These are the words that I wrote originally. They are the result of just the first 5km of today’s route.
Cold. Burning, aching cold. Miles of the same painful sensation in my feet. Legs attached to blocks of ice.
Shock. The bridge looked solid, felt solid, but was not solid. Panic. Dive forward. Assume the position of a beached whale and pull the lower body out. Panic, annoyance, anger! My camera just got submerged. ‘Your own fault you idiot! Should have put it in the waterproof bag’
Resentment. Why does the trail provide little respite from the endless marshland. It is enough to destroy one’s love for running, walking or a country.
Tiredness. The night was cold. Coldest so far. I couldn’t get warm till the sun rose this morning.
Shame. Do I have the right to complain? Am I just complaining all the time? With choice comes the responsibility of seeing things through. Time to have a quick sleep atop a hill.
This is how is should read…
Today started late. The night was cold, a result of a cloudy day followed by clear night skies, and I struggled to sleep. I waited for the sun to rise and the wind to dry the condensation from my tent. I sorted my cut and checked a new nick to the ball of my opposite foot. Must have cut it on a small piece of glass yesterday.
I get out of my sleeping bag, pack my backpack, take down and pack my tent and then start. It was cold this morning, especially in the woods that I was descending through.
Then I hit the inevitable… Marshland that stretched for what I knew was at least 5km. I stepped into the dark water and notice the butting cold. My feet start to burn from it. With gritted teeth and carry on, heading to another wooded area and the hope of respite.
Respite isn’t to be had. The marsh extends into the woods and soon there is a deep river to cross. No more than 4′ wide but with a boggy take off and an uncertain landing I wasn’t going to jump. I walk to the planks that are present as a bridge. One tentative step and all is well. A second step…
A sigh of relief as I stay above the water. Then slowly… Like a warm knife into butter, I sink. I do my best to step to the other side and all I can do is to bend forwards and use my upper half and arms to stop myself going fully into the water. The water is cold. The cold bites into my legs and I pull myself out. I grab for my camera that was in my leggings pocket, swear words filling the air as I do so.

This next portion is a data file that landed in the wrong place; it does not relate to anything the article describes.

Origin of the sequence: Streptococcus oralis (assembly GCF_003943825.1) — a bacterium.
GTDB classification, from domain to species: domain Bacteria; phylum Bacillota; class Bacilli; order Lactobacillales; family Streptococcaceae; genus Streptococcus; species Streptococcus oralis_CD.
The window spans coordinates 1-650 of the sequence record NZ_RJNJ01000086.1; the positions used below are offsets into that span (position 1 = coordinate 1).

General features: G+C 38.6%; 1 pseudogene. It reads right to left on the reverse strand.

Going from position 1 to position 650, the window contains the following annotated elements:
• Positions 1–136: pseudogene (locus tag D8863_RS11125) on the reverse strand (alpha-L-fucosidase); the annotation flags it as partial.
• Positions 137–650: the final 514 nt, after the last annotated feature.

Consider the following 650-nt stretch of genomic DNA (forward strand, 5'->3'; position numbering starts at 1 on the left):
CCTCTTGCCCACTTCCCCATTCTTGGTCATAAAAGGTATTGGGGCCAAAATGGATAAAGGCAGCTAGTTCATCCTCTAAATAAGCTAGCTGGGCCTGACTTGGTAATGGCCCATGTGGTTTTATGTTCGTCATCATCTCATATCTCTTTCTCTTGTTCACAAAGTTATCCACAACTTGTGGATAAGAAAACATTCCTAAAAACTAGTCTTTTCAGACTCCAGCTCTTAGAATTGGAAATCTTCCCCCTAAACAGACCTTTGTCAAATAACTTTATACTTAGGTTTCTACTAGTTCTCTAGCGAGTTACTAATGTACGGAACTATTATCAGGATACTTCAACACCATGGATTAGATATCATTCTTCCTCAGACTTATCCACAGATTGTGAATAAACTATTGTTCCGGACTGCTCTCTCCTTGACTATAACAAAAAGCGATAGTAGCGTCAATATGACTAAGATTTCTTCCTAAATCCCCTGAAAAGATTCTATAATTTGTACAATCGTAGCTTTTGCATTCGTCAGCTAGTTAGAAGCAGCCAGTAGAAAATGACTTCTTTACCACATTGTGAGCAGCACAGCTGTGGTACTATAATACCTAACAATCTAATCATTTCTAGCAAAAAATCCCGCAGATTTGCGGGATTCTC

There’s noting I can do. The camera is soaked and I’m in the middle of a marsh with no dry place to set anything down. I beat my way forwards, stumbling in and out of deep boggy sections, catching my pack on the ever closing trees and my anger rises. Eventually, I can stop on dry ground and I do. The frustration is unbearable. My camera is my way of recording what I see. It is something I am rarely without. It is now unusable for at least a few days and I’m on the search for rice or any dried grains I can use to hopefully save it. I hope I can save it.
Progress was slow, and it didn’t improve much. Then I reach the first substantial peak and there, next to a cairn is a picnic bench. I am still wet and cold. I am tired. I get behind the cairn, out of the wind, and I go to sleep.
I wake and eat some peanuts, then sit in the sun, out of the wind and warm myself up. The trail improved dramatically and I could run, but only once the door I ate got into my system. The tiredness came and went, rivers were crossed and atop another of the many peaks in today’s route, lay down and rested for a while. The warmth of the sun was wanderful.
My plan was to reach a private hut, but I’ve stopped 5km short, on top of a peak, over looking an incredible view. I watched the sun pretend to set, and now lie ready to sleep. I wander when the sun will actually set and the skies become dark again?